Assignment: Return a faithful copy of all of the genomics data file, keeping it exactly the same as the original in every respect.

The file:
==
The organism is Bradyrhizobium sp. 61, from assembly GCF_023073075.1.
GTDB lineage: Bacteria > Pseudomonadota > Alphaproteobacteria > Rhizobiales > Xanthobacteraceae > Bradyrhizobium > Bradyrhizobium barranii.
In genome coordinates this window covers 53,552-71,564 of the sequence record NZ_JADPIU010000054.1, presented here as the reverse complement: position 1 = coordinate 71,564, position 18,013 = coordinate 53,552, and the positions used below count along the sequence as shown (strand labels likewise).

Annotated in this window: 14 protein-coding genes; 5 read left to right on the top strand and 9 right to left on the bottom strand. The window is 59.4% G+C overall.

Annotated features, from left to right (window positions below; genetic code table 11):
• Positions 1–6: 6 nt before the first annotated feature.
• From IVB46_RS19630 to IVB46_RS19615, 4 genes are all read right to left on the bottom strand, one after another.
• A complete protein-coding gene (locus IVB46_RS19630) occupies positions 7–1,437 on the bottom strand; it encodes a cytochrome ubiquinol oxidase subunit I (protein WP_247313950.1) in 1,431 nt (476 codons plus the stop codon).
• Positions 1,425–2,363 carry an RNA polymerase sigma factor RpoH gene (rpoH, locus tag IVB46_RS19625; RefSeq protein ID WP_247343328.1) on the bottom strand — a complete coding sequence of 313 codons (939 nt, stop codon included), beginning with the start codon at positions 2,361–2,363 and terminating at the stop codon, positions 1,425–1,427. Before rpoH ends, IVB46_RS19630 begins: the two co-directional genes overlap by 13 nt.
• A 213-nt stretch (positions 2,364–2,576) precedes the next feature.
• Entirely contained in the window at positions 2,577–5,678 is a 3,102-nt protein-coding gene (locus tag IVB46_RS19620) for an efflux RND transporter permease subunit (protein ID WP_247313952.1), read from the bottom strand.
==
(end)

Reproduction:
The organism is Bradyrhizobium sp. 61, from assembly GCF_023073075.1.
GTDB lineage: Bacteria > Pseudomonadota > Alphaproteobacteria > Rhizobiales > Xanthobacteraceae > Bradyrhizobium > Bradyrhizobium barranii.
In genome coordinates this window covers 53,552-71,564 of the sequence record NZ_JADPIU010000054.1, presented here as the reverse complement: position 1 = coordinate 71,564, position 18,013 = coordinate 53,552, and the positions used below count along the sequence as shown (strand labels likewise).

Annotated in this window: 14 protein-coding genes; 5 read left to right on the top strand and 9 right to left on the bottom strand. The window is 59.4% G+C overall.

Annotated features, from left to right (window positions below; genetic code table 11):
• Positions 1–6: 6 nt before the first annotated feature.
• From IVB46_RS19630 to IVB46_RS19615, 4 genes are all read right to left on the bottom strand, one after another.
• A complete protein-coding gene (locus IVB46_RS19630) occupies positions 7–1,437 on the bottom strand; it encodes a cytochrome ubiquinol oxidase subunit I (protein WP_247313950.1) in 1,431 nt (476 codons plus the stop codon).
• Positions 1,425–2,363 carry an RNA polymerase sigma factor RpoH gene (rpoH, locus tag IVB46_RS19625; RefSeq protein ID WP_247343328.1) on the bottom strand — a complete coding sequence of 313 codons (939 nt, stop codon included), beginning with the start codon at positions 2,361–2,363 and terminating at the stop codon, positions 1,425–1,427. Before rpoH ends, IVB46_RS19630 begins: the two co-directional genes overlap by 13 nt.
• A 213-nt stretch (positions 2,364–2,576) precedes the next feature.
• Entirely contained in the window at positions 2,577–5,678 is a 3,102-nt protein-coding gene (locus tag IVB46_RS19620) for an efflux RND transporter permease subunit (protein ID WP_247313952.1), read from the bottom strand.